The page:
Why should people care about what the Washington Supreme Court does? Many folks do not know that we elect our judges in this state, unlike the federal courts where the President appoints all judges, including the Justices of the United States Supreme Court. In Washington we elect all our judges and the justices of the Supreme Court, and the people should care about what they do because this Court decides issues that have a direct impact on our lives.
The Court that now sits in Olympia, in the last few years
- approved the City of Seattle’s grant of monopoly rights to two trash haulers,
- expanded the government’s ability to keep public records secret,
- overturned the public’s overwhelming vote for property tax relief,
- declared that a mother’s right to protect her children from criminal activity that comes into the home by telephone takes second seat to the criminal’s alleged right of privacy,
- ruled that the state can condemn your property and do no more to tell you about it than put an announcement on an internet web site that someone’s property in the neighborhood had to go,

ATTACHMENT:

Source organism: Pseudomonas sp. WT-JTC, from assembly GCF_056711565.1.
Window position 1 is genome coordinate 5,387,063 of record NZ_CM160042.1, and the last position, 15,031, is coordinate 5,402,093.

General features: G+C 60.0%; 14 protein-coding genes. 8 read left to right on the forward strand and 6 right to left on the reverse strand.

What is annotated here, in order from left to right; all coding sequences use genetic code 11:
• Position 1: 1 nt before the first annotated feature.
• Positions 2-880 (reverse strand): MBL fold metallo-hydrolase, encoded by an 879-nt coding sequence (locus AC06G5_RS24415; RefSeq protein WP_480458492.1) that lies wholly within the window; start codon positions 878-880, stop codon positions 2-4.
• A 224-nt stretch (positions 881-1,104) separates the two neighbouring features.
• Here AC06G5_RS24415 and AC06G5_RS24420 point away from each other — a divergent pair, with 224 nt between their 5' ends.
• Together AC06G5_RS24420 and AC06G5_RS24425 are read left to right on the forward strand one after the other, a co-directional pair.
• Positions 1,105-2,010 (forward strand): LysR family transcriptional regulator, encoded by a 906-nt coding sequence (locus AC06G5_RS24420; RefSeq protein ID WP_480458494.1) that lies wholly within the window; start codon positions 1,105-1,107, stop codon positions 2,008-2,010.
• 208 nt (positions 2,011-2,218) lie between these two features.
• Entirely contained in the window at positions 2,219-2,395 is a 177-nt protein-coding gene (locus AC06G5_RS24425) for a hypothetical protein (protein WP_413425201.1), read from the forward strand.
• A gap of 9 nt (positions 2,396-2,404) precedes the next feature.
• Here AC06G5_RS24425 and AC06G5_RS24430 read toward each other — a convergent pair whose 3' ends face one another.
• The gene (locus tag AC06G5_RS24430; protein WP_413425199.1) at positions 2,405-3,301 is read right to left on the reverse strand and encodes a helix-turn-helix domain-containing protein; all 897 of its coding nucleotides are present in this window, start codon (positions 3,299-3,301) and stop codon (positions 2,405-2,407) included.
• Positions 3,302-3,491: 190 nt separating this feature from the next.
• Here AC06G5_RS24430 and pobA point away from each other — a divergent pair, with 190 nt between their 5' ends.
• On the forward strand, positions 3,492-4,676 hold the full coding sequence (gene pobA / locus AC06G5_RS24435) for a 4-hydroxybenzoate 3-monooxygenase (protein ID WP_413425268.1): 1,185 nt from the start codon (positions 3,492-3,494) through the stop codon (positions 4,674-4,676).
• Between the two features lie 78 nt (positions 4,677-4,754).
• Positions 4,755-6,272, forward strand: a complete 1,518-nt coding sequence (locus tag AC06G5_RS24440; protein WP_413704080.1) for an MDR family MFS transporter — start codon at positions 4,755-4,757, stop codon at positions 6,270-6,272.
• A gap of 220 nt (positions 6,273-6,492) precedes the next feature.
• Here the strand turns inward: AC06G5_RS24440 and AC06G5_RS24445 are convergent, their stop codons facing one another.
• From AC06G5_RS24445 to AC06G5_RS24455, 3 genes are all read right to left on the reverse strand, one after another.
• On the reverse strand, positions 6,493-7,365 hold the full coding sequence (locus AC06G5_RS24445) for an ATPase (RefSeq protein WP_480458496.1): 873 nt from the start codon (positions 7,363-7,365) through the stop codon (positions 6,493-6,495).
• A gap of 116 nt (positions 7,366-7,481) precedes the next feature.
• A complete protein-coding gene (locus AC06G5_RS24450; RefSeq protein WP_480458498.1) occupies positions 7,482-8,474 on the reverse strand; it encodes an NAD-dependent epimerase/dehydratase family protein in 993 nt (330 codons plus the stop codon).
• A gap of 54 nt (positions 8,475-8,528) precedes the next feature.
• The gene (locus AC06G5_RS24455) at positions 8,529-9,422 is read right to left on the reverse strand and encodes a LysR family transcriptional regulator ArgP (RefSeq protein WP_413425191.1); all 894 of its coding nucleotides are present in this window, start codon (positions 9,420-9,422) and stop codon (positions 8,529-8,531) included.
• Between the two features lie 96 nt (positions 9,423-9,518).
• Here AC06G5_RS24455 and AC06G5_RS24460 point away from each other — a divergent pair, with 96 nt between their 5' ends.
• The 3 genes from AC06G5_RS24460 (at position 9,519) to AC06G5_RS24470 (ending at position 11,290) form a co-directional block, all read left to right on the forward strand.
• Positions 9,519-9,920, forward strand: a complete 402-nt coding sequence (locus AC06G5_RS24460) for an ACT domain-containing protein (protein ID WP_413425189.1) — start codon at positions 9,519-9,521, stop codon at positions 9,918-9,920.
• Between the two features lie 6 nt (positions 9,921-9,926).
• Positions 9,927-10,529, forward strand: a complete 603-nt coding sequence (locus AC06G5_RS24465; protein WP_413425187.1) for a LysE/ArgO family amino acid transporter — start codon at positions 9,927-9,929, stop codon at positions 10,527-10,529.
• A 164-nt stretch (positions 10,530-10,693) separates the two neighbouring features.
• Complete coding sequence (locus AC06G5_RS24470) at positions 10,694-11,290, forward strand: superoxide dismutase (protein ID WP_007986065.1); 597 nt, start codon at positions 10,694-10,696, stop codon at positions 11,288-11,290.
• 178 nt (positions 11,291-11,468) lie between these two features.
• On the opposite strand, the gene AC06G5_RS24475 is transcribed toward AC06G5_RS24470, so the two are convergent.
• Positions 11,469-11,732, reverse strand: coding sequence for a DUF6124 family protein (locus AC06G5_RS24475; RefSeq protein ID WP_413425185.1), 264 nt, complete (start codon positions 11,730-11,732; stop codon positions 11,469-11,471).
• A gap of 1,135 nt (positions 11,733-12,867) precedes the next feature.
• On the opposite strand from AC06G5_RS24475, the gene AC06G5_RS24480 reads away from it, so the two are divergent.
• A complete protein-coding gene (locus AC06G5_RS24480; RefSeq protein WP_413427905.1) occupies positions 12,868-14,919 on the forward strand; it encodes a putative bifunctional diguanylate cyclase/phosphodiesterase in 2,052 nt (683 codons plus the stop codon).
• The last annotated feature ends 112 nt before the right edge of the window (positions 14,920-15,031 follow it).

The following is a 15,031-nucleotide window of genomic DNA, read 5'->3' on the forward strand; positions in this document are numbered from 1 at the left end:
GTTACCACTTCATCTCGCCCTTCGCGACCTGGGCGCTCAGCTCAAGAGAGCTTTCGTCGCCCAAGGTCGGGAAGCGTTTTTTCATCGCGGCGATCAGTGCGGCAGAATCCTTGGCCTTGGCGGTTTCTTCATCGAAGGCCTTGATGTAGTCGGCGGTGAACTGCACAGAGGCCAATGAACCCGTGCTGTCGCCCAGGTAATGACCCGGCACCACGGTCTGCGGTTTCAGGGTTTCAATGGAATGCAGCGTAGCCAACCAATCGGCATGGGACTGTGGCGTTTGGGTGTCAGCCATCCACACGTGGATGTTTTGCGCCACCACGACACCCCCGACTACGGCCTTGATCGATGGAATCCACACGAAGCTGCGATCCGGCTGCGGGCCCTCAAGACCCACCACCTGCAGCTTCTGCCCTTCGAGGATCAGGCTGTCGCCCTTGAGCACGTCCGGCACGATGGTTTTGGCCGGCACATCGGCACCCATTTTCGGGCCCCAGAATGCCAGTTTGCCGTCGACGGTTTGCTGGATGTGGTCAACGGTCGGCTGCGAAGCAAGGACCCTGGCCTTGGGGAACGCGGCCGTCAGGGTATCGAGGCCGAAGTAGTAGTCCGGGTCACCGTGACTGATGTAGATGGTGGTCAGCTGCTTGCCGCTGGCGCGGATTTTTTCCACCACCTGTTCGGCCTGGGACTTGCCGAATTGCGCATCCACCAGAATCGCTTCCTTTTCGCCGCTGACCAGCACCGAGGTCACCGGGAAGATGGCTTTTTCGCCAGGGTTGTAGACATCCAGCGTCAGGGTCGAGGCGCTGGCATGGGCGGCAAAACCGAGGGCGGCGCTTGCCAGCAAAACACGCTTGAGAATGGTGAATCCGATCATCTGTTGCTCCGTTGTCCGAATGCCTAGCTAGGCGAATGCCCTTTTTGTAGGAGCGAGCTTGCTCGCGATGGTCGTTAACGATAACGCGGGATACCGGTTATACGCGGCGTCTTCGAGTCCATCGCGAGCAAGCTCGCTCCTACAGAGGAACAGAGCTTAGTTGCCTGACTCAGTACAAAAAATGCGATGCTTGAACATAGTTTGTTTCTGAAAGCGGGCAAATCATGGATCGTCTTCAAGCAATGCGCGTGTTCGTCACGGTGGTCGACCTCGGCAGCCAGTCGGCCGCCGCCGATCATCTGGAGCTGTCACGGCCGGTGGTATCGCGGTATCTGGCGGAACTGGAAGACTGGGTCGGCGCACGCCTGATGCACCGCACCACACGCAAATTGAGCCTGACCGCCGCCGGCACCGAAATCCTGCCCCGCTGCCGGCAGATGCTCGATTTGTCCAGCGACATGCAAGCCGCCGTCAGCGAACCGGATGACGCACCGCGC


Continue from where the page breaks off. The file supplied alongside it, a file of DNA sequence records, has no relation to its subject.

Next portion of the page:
- and the list goes on.
In too many cases, these decisions are made even though our state Constitution says exactly the opposite. For example, Article I, Section 12 of the Constitution says: “No law shall be passed granting to any citizen, class of citizens, or corporation other than municipal, privileges or immunities which upon the same terms shall not equally belong to all citizens, or corporations.” But the Supreme Court ruled just last week that this was no obstacle to a grant of monopoly rights to two trash haulers.
Economics 101 taught us that monopolies cause prices to rise – that is the fundamental problem with them – without competition, a monopoly can charge whatever they want for their services. So, at the most basic level, if you live in Seattle and wonder why your monthly bill for garbage collection is so high and getting higher, then you ought to care about what the Washington Supreme Court does.